A journey of a lifetimeView(s):
From cold, rainy England we are transported to hot, humid and bustling Ceylon, as seen through the eyes of Gwendolyn Hooper, a young British woman eager to start her new life as a married woman. She arrives by ship at the Colombo harbour, her senses immediately overwhelmed by what she sees, hears and smells. Initially a little lost, she is taken by a kind Sinhalese gentleman, Savi Ravasinghe to await her husband’s arrival at the Galle Face Hotel. Soon after she is greeted by an overjoyed husband and begins her journey with him to the hill country.
Lawrence Hooper is one of the more prominent tea planters in Ceylon. As the owner of Hooper’s Plantation, Gwen at first rarely sees him, but adapts to her role as wife of the master and mistress of the household. With the exception of the ayah, Naveena, Gwen finds it difficult to control the rest of the household which includes the Appu, Dhobi and Lawrence’s notorious sister, Verity.
Gwen embarks on a journey of a lifetime. She discovers a tiny grave, tries to improve the working condition of the planters, and faces an episode of violence from the planters when they set her cheese room on fire.
Gwen becomes pregnant and Lawrence is overjoyed. However this proves to be the beginning of the end of her peaceful life. She is forced to keep a terrible secret from everyone including her husband.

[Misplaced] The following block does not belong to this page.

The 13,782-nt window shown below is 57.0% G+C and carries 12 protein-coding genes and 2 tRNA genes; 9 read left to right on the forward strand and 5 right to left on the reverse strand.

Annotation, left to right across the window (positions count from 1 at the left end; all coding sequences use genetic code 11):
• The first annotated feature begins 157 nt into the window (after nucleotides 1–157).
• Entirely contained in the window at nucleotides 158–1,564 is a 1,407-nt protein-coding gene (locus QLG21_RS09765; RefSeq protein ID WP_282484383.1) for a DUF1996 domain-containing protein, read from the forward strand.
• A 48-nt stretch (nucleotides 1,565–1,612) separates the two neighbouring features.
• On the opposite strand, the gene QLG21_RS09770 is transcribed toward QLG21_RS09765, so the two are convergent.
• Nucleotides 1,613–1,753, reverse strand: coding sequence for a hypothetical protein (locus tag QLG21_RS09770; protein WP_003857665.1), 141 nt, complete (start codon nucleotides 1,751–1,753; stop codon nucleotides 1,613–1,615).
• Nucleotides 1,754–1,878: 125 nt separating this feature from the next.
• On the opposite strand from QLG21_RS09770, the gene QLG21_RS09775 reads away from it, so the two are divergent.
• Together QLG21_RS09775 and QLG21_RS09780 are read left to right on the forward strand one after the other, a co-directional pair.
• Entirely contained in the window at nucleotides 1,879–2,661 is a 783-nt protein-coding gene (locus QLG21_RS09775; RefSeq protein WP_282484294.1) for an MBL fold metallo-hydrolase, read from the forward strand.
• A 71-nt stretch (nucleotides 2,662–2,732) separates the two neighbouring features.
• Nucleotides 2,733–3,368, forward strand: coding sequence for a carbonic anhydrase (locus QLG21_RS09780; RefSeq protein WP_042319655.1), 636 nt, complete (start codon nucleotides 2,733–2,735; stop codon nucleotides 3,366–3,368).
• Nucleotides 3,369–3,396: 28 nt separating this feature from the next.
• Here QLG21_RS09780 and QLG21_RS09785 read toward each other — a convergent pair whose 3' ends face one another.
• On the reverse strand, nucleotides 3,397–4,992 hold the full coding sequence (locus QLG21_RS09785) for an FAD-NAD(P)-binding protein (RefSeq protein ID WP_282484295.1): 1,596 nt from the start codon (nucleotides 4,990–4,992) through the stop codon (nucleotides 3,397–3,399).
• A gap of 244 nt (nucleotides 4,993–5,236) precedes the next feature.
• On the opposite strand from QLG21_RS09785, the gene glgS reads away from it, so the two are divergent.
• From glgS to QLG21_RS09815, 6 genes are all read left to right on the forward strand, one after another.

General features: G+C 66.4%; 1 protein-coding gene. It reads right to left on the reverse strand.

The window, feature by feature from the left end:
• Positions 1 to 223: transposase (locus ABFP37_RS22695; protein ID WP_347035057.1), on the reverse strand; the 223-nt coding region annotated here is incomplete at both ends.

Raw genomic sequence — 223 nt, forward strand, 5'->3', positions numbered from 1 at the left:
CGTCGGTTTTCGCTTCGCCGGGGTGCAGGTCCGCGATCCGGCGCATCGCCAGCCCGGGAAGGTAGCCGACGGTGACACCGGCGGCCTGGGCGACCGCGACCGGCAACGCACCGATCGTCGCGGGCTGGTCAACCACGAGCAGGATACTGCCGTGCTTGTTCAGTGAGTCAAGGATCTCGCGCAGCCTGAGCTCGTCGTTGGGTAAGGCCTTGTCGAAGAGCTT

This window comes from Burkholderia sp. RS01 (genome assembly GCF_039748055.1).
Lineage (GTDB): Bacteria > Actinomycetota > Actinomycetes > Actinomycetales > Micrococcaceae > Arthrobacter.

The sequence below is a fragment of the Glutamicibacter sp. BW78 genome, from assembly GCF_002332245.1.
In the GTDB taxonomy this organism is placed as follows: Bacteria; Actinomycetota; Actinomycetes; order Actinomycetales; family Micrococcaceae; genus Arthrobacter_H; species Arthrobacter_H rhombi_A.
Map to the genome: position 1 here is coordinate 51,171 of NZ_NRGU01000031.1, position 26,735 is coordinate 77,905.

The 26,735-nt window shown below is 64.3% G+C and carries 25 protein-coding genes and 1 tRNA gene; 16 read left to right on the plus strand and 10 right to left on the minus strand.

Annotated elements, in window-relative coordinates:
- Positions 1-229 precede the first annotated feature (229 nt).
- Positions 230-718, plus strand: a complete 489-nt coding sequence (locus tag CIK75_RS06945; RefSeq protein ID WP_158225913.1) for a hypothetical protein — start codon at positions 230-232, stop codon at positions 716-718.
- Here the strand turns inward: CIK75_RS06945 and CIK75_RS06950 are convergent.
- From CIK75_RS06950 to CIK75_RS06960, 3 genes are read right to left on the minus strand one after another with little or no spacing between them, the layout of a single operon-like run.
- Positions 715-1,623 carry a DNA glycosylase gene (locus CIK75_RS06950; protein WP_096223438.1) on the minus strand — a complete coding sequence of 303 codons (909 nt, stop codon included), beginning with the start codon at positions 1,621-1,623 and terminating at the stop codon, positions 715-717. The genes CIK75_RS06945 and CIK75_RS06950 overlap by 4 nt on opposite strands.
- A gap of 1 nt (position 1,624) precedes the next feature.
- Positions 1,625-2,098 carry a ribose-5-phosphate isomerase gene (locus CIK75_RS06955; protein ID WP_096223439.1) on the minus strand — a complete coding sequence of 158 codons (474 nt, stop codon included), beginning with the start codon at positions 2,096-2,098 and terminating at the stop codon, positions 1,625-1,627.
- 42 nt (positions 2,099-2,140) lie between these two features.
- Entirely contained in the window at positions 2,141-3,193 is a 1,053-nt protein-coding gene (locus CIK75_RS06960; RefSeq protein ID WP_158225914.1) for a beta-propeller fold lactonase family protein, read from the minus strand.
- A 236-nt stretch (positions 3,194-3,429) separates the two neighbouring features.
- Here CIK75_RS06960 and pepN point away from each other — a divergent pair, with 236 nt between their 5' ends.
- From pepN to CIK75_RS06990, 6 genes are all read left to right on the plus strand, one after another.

So begins a life of agony and pain for Gwen which would continue for several years. However in spite of the weight of the secret, she has moments of happiness with the arrival of her son, Hugh. Unfortunately Hugh is also a constant reminder of her darkest moment.
The Tea Planter’s wife is set during the British colonisation of Ceylon. It is during the time that the Ceylon National Congress was formed and its members were agitating for reforms and independence. The book examines the intricate and fragile relationship between the British tea planters, the workers and the Sinhalese and Tamil upper class. The shock of the London stock exchange crash on Hooper’s Plantation is described highlighting how its effects were felt far away in this island colony. In an attempt to recover their losses, the Hoopers travel to America. In order to promote the recovery of their brand, they choose to make use of an extremely novel system, advertising.
|Book facts: The Tea Planter’s Wife by Dinah Jeffries. 2015. Penguin Books. 421 pages. |
Reviewed by Amali de Silva Wijeyeratne
Dinah Jeffries was born in Malaysia but moved to England at the age of nine. The Tea Planter’s Wife is her second novel, inspired by her mother-in-law’s memories of her childhood spent in India and Burma. Jeffries has artfully told the story of a young couple, both of whom are burdened with secrets but also demonstrate resilience in the face of unexpected situations. The book is well researched and the characters realistic. The story continues to evolve and is rarely stagnant, keeping the reader in suspense until the very end.
The hill country and other landscapes are beautifully described and with its setting and sense of authenticity, The Tea Planter’s Wife is an enjoyable book.